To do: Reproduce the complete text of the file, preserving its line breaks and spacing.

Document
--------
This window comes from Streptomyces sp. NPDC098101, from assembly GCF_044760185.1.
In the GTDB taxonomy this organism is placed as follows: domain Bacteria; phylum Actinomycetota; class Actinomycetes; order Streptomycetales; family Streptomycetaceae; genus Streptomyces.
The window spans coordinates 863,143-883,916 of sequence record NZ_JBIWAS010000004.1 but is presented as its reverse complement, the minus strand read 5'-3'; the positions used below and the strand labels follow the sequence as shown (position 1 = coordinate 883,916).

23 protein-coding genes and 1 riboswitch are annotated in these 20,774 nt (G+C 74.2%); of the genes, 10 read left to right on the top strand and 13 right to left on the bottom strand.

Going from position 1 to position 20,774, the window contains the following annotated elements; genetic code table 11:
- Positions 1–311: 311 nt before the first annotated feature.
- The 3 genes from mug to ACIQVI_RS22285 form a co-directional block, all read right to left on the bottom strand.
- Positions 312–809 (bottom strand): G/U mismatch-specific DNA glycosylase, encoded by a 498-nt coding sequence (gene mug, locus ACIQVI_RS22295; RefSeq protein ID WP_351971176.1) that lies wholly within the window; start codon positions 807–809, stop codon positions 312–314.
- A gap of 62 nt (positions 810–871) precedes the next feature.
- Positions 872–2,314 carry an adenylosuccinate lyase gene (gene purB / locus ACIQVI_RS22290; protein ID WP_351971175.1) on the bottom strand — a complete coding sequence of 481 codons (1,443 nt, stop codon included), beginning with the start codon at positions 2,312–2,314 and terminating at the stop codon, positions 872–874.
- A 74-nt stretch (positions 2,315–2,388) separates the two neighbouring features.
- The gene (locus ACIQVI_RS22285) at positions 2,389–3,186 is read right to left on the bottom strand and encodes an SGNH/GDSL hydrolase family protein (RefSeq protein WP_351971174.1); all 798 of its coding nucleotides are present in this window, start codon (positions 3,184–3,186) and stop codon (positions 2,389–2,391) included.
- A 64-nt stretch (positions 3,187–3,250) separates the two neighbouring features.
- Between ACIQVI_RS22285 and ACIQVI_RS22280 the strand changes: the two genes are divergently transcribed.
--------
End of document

This window comes from Streptomyces sp. NPDC098101, from assembly GCF_044760185.1.
In the GTDB taxonomy this organism is placed as follows: domain Bacteria; phylum Actinomycetota; class Actinomycetes; order Streptomycetales; family Streptomycetaceae; genus Streptomyces.
The window spans coordinates 863,143-883,916 of sequence record NZ_JBIWAS010000004.1 but is presented as its reverse complement, the minus strand read 5'-3'; the positions used below and the strand labels follow the sequence as shown (position 1 = coordinate 883,916).

23 protein-coding genes and 1 riboswitch are annotated in these 20,774 nt (G+C 74.2%); of the genes, 10 read left to right on the top strand and 13 right to left on the bottom strand.

Going from position 1 to position 20,774, the window contains the following annotated elements; genetic code table 11:
- Positions 1–311: 311 nt before the first annotated feature.
- The 3 genes from mug to ACIQVI_RS22285 form a co-directional block, all read right to left on the bottom strand.
- Positions 312–809 (bottom strand): G/U mismatch-specific DNA glycosylase, encoded by a 498-nt coding sequence (gene mug, locus ACIQVI_RS22295; RefSeq protein ID WP_351971176.1) that lies wholly within the window; start codon positions 807–809, stop codon positions 312–314.
- A gap of 62 nt (positions 810–871) precedes the next feature.
- Positions 872–2,314 carry an adenylosuccinate lyase gene (gene purB / locus ACIQVI_RS22290; protein ID WP_351971175.1) on the bottom strand — a complete coding sequence of 481 codons (1,443 nt, stop codon included), beginning with the start codon at positions 2,312–2,314 and terminating at the stop codon, positions 872–874.
- A 74-nt stretch (positions 2,315–2,388) separates the two neighbouring features.
- The gene (locus ACIQVI_RS22285) at positions 2,389–3,186 is read right to left on the bottom strand and encodes an SGNH/GDSL hydrolase family protein (RefSeq protein WP_351971174.1); all 798 of its coding nucleotides are present in this window, start codon (positions 3,184–3,186) and stop codon (positions 2,389–2,391) included.
- A 64-nt stretch (positions 3,187–3,250) separates the two neighbouring features.
- Between ACIQVI_RS22285 and ACIQVI_RS22280 the strand changes: the two genes are divergently transcribed.